As much of the world knows, two particular people were married at Westminster Abbey today. Whether or not you attended in person, watched on TV, or glanced at newspaper headlines, it was hard to ignore a certain royal wedding.
I’m not qualified to comment on the religious, historic, political or fashion implications of the event. But I must confess great interest in the real-time reaction to the event as expressed — not by professional journalists and commentators — but by ordinary folks via social media. Whether you chose to follow Twitter or Facebook, there was a lively commentary that ranged from hilarious to touching. Equally, for those of you who didn’t want any part of the hoopla, the Huffington Post published tips on How to Block the Royal Wedding on Twitter and Facebook.
While it may be the social event of the season, this wedding has also been a social media event:
- The engagement was first announced via Twitter and then the Queen responded with congratulations via Twitter.
- From the beginning of April, there was a significant increase in statistics relating to the royal wedding’s social media sentiment.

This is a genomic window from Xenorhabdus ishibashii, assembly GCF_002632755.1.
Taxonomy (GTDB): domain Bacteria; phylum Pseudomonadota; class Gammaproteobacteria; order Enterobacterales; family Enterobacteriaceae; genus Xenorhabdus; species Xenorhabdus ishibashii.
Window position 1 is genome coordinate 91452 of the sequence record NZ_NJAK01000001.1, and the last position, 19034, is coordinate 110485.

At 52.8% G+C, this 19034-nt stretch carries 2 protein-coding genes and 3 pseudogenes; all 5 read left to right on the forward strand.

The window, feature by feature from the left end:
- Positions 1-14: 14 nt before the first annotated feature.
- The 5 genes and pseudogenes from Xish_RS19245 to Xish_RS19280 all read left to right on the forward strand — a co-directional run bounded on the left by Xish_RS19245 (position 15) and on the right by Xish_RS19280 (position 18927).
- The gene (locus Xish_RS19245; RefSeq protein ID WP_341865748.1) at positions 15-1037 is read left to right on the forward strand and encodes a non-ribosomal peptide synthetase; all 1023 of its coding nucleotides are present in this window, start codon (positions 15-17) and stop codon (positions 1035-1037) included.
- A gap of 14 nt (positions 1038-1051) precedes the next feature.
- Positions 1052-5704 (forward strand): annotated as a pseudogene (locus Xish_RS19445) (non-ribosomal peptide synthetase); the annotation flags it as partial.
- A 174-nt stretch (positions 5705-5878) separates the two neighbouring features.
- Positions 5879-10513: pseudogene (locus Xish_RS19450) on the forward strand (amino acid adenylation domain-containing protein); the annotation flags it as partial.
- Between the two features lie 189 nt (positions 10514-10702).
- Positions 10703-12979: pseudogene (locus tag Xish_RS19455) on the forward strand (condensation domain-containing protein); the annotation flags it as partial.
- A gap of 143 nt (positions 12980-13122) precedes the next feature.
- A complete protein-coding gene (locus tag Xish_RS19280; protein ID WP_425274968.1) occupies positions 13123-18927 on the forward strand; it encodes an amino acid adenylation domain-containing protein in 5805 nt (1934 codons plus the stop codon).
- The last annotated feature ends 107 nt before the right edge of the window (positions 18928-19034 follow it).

- There was an official Twitter hashtag, #rw2011, for people tweeting the wedding.
- The official wedding program, including the order of service, was available online for download before the event.
- There was a Royal Channel on YouTube that allowed you to watch the event and record your congratulations.
- Major news outlets created social media campaigns to drum up audience participation.
So one of the most conservative institutions in the world, the British Royal Family, has embraced social media. Do you think it’s time another conservative institution did the same?
Which institution? Your law firm.
[Photo Credit: doyoubleedlikeme]